I muttered something largely unintelligible about taking things one day at a time, and pursuing some vague future that may or may not involve teaching, may or may not involve journalism, hopefully will include eventual publication, and may or may not take place within one of three U.S. time zones.

“Sounds good,” she said, ever a patient sport. “And…how does meeting a man figure into all this?”

I tell you this not to criticize this relative, who I love dearly, and whose opinion is almost always spot on. I tell you this because, despite the ferocious, entitled anger with which I responded, it was, pretty much exactly what I was, also, thinking.

“I have enough anxiety about this, I don’t need you piling on, too!” I shouted, walking down Avenue M from the subway. “How am I supposed to plan my life around a partner who doesn’t exist?

“I don’t know,” she said, nonplussed.

When D and I broke up, we talked about the fact that people around our age often latch onto relationships just to be latched onto something: we have so many options when it comes to everything else–where to live, what to do–that committing to a partner can remove some anxiety, take away one of the unknowns. Short of anything else to root yourself to, it can be tempting to pin it all on another person.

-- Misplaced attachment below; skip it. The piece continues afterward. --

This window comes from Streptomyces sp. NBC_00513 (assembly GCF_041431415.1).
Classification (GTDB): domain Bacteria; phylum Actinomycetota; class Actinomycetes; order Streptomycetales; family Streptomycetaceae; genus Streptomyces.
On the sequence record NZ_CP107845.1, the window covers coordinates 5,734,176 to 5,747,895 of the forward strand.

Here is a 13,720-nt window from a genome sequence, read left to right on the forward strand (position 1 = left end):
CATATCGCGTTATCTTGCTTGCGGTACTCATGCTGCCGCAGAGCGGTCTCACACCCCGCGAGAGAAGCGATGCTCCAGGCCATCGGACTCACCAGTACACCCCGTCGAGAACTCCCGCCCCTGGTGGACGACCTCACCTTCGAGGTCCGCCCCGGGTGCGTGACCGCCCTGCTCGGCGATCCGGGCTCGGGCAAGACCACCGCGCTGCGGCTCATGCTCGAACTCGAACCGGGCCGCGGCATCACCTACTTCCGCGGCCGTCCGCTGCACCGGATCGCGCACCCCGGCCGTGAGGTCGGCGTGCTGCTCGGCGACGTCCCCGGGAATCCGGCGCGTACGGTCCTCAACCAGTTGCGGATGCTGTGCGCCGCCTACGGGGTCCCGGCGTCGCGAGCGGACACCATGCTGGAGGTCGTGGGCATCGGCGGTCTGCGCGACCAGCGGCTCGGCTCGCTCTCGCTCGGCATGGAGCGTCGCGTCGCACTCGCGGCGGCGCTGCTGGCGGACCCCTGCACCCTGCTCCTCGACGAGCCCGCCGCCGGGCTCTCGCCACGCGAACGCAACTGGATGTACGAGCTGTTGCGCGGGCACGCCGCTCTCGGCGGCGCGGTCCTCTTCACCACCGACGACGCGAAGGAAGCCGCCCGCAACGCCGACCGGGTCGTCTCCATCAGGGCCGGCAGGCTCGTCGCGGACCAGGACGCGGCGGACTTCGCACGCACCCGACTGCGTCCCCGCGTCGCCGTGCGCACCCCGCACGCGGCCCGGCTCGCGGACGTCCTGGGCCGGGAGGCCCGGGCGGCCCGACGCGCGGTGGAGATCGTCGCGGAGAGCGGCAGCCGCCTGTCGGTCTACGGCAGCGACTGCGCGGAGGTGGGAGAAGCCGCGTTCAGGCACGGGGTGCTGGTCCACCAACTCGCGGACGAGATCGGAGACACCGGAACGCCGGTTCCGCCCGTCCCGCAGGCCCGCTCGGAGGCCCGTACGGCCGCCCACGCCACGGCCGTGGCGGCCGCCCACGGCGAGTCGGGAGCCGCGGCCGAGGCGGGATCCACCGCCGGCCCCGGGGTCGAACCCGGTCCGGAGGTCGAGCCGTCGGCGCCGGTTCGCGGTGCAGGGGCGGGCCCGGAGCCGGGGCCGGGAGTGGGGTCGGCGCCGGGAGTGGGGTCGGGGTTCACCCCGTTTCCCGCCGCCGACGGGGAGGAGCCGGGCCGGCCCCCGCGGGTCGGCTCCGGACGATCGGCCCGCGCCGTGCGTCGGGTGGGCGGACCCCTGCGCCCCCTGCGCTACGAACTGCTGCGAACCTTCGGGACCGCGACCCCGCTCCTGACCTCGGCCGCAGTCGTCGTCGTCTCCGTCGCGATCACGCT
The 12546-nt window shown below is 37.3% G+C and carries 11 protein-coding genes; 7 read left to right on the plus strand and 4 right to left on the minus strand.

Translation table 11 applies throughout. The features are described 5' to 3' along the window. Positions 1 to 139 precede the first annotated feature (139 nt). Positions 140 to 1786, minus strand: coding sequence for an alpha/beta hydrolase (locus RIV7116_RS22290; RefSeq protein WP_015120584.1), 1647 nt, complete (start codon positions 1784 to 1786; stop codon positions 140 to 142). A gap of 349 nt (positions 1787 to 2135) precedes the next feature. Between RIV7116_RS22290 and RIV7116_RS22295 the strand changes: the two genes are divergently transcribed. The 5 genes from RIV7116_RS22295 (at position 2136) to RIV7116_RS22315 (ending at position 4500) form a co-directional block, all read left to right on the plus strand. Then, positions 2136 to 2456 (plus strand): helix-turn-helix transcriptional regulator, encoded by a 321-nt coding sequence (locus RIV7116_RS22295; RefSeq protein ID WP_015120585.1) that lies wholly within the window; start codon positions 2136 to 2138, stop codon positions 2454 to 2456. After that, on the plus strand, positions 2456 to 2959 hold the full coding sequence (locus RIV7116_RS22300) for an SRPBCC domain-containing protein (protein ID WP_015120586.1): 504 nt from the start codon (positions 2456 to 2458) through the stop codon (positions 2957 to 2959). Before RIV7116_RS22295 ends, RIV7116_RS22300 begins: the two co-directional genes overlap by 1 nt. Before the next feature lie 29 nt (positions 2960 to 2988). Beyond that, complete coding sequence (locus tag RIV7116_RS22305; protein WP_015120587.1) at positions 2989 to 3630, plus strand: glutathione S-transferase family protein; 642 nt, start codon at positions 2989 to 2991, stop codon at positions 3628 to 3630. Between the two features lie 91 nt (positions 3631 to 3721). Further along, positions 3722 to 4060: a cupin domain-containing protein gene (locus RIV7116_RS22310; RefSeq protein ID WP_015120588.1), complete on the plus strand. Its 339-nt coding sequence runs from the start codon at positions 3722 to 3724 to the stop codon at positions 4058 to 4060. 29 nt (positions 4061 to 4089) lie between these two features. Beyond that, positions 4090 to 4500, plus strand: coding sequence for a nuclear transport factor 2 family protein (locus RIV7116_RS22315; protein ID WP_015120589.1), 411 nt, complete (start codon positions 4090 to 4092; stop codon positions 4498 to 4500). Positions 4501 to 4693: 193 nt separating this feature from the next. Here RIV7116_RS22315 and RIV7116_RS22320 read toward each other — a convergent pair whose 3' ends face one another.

As misguided and dangerous as I know that can be, it’s also hard not to feel frustrated that it isn’t an option. And as I contemplate my next move, it’s hard, too, not to have that question looming: what about meeting someone? Where should I live so that I can? What should I do?

Short of answers, I spend my days trolling a troika of websites: from JournalismJobs to Craigslist apartment listings to OkCupid.

I know it doesn’t, actually, matter: who’s to say my chances of finding a relationship are in New York versus New Mexico versus Minnesota versus Washington? Not me, not my grandmother, not even my dear, absurdly generous friends.

Maybe I’ll start paying them.

On Therapy, and Whether (We Have Friends!) We Need It

It seems that every other conversation I have these days is about therapy…so it is so fitting that I have a new blog post up on Psychology Today!

(You like that subtlety there? Good, I’m done.)

Anyhow: periodically, do I feel the need to sit down with an unbiased stranger and cry for no apparent reason while they awe at how much more anxious I am than I appear. (And I quote: “You have so much anxiety, it’s a miracle you ever sleep!”)